Construction of a new, state-of-the-art retractable roof planned for Arthur Ashe Stadium as well as other extensive renovations at the US Open venue will begin early next year.
The proposed remodeling of the US Open site primarily focuses on the addition of a $100 million retractable roof for Arthur Ashe Stadium, funded by the United States Tennis Association, as well as the construction of a new Grandstand Stadium across the tennis center.
National Tennis Center Managing Director Daniel Zausner said at a Queens Borough Board meeting on Monday that underground construction of the columns that will support Arthur Ashe Stadium’s new roof will begin in February.
Construction of the permanent section of the roof itself will begin at the conclusion of the 2014 US Open.
“We have to host the Open each year,” Zausner told the board. “We had to work on a construction schedule that’s longer than we like, but has to start and stop for the 30-or-so days of the US Open.”
Zausner says that after the 2015 US Open, the retractable portion of the roof will be completed in the third and final phase of the project.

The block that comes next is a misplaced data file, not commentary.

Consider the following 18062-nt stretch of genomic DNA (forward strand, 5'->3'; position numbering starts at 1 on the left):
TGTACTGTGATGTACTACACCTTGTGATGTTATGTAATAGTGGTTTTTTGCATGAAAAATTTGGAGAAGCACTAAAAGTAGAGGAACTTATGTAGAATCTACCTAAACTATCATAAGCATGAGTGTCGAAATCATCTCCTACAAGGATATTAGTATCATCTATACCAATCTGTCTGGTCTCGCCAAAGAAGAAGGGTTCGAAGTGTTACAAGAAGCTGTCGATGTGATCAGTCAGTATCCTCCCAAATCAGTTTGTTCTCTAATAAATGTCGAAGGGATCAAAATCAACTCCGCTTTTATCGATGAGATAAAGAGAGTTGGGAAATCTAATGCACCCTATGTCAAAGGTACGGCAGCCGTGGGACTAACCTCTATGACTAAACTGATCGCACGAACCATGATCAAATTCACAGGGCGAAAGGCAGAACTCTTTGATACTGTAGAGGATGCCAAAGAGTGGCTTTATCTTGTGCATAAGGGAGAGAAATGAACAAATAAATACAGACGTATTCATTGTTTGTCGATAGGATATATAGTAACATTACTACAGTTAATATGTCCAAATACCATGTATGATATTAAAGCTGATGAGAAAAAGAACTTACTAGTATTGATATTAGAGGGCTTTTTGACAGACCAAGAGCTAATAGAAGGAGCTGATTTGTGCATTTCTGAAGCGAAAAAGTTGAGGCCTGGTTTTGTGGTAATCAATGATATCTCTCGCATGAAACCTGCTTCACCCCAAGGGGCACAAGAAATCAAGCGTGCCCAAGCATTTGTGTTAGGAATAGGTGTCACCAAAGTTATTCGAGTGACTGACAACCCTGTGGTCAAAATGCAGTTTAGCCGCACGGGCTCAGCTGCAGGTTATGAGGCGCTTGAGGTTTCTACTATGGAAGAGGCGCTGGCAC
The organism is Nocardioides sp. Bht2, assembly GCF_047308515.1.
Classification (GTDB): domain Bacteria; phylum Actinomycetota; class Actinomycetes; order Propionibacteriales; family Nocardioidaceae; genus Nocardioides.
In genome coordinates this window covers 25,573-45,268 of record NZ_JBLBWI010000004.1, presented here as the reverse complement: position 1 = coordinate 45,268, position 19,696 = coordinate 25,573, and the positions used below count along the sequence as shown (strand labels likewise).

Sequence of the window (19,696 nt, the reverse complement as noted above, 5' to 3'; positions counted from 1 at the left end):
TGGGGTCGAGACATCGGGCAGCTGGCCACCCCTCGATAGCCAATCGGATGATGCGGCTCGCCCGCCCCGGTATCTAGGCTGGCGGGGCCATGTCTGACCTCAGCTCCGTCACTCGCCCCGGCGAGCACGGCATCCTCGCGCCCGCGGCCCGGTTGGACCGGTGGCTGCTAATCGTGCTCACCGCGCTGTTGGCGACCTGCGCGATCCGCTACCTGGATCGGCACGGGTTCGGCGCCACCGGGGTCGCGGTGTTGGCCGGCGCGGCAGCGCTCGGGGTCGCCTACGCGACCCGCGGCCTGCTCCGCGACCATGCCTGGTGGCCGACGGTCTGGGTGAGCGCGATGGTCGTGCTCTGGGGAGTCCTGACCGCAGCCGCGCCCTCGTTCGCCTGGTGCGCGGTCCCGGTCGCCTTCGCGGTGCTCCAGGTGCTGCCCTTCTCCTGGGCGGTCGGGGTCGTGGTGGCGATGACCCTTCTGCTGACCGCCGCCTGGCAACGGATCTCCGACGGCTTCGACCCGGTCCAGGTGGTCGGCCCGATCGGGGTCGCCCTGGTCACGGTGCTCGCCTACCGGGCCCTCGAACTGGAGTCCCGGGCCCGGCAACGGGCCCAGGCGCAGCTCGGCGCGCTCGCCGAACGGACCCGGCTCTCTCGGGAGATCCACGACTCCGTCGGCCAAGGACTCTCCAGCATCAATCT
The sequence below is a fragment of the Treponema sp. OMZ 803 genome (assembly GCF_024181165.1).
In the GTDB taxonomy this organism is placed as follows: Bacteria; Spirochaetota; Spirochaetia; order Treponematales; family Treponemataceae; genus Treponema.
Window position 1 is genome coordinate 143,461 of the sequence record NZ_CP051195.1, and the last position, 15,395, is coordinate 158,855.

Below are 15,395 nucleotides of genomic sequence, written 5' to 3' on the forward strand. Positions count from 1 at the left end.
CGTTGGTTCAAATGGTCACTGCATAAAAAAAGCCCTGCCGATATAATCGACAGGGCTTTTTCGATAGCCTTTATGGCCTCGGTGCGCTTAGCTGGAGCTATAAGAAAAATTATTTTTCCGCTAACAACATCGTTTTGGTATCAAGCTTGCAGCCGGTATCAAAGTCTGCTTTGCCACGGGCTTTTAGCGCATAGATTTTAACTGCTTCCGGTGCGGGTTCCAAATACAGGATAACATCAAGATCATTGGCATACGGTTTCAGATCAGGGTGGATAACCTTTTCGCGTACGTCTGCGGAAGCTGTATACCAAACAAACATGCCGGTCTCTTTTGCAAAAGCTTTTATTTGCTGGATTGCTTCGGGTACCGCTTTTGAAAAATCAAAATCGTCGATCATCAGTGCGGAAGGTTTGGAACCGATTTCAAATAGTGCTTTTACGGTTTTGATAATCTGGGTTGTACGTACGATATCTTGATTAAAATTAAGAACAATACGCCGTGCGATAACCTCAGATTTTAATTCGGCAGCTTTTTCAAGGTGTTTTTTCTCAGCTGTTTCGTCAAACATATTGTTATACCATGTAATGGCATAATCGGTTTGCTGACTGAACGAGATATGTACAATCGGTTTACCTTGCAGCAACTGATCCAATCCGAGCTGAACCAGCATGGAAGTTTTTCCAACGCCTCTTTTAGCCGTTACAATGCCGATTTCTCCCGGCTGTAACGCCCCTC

The roof will enclose the light towers and the building will stand 190 feet tall when the roof is closed, 82 feet higher than now.
That phase of the project is scheduled to be completed prior to the 2017 tournament.
The USTA will also construct a new Grandstand Stadium on the southwest side of the site used as a parking lot. The new venue will seat 8,000 people.
“The building will be sunk into the ground so the existing trees will actually be taller than the new stadium,” Zausner said. “It will fit in very nicely.”
The design of the new Grandstand Stadium will alleviate pedestrian congestion between the two rows of practice courts, which now features a narrow walkway between 8 and 13 feet wide.
According to the construction plans, the seven courts on the south side of the center will be shifted south 30 feet, with one being removed to make room for the new stadium.
There are three lanes of roadway bordering the venue’s south side. One of those lanes will be removed to increase pedestrian space, according to Zausner.
“That allows us to open up the very congested area,” he said. “[The pedestrian promenade] will open up to about 40 feet.”
In order to accommodate the electrical power needed for Arthur Ashe Stadium’s retractable roof, a new substation will replace the existing one.
Once the new substation is constructed, the old one will be demolished and a chiller plant, which will pump cool air into the stadium when the roof is closed, will be built at the site.
The new power source will be built five feet off the ground to avoid possible issues with flooding, which were seen at the venue after Hurricane Sandy. The area will also be beautified with new trees and shrubbery.
“We have made a commitment,” Zausner said, “to make it a lot more attractive than what it looks like now.”